For years the chips inside AWS servers belonged to Intel, but no longer.
AMD shares surged about four percent after the announcement that Amazon Web Services (AWS) would be employing its services.
At the AMD Next Horizon event in San Francisco, CEO Lisa Su revealed that AWS would begin using AMD’s Epyc data centre chips to deliver services to third-party customers.
AWS will be releasing new general purpose (M5 and T3) and memory optimised (R5) instance types with AMD EPYC processors that are 10 percent less expensive than the current M5, T3, and R5 instances.
According to AWS Compute Services vice president Matt Garman, the AMD-based instances offer additional options for customers seeking cost-savings on their Amazon EC2 compute environment for a variety of workloads, like microservices, low-latency interactive applications, small and medium databases, virtual desktops, development and test environments, code repositories, and business applications.
“One thing our customers agree on is that they all like lower prices,” says Garman.
“Apart from adding to what is already the broadest and most capable set of compute services available in the cloud, these new AMD-based instances give customers an even lower priced way to run many of the most common applications.”
Garman says AWS has a range of instance types optimised for different workloads to allow customers to access several combinations of compute, memory, storage, and networking capacity. However, some customers have workloads that are unable to fully utilise their computer resources, which results in them paying for performance they don’t actually need.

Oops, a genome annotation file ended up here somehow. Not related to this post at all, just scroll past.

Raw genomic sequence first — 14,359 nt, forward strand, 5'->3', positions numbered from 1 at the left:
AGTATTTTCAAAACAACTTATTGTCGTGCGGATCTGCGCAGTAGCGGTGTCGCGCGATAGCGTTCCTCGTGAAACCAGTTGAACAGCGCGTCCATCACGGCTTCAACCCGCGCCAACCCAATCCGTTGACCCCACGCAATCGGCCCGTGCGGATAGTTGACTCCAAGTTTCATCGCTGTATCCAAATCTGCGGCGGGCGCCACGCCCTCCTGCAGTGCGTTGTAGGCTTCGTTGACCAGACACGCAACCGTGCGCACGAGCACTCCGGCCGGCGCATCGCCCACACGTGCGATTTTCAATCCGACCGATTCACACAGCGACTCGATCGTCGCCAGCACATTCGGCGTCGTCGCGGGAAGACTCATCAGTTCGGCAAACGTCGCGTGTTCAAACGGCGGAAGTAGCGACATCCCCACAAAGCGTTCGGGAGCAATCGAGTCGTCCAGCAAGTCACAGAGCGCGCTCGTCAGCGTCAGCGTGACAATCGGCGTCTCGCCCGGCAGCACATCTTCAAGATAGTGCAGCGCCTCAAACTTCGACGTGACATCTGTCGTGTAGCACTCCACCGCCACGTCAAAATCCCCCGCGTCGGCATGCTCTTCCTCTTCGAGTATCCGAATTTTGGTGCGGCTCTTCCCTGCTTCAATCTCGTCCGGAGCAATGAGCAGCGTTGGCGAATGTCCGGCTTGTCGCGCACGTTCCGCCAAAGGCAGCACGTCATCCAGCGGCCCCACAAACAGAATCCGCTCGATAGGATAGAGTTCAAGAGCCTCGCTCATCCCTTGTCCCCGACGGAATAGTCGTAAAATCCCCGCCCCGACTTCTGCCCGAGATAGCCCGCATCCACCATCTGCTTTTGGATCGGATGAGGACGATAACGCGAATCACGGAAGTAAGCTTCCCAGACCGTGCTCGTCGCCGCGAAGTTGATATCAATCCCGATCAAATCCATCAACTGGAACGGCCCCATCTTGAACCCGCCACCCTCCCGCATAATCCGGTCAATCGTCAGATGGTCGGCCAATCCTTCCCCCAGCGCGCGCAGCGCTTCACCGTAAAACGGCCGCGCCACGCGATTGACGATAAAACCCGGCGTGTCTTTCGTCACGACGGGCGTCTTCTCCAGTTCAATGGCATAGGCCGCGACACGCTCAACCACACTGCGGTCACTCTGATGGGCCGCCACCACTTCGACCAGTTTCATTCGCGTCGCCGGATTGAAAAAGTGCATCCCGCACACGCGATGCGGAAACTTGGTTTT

The partnership with AMD and the cost-savings that come with it is hoped to bring a resolution to this problem.
“The availability of multiple AMD EPYC processor-powered instances on Amazon EC2 instances marks a significant milestone in the growing adoption of our high-performance CPUs with cloud service providers,” says AMD Datacenter and Embedded Solutions Business Grpup senior vice president and general manager Forrest Norrod.
“The powerful combination of cores, memory bandwidth and I/O on AMD EPYC processors create a highly differentiated solution that can offer lower TCO for our customers and lower prices for the end-user. Working with AWS, the number one provider in cloud services, has been amazing for the AMD team and we are excited to see the new instances come online today for their customers.”
The two companies assert customers will be able to easily migrate their applications currently running on existing instances to the new AMD-based variants with little to no modification.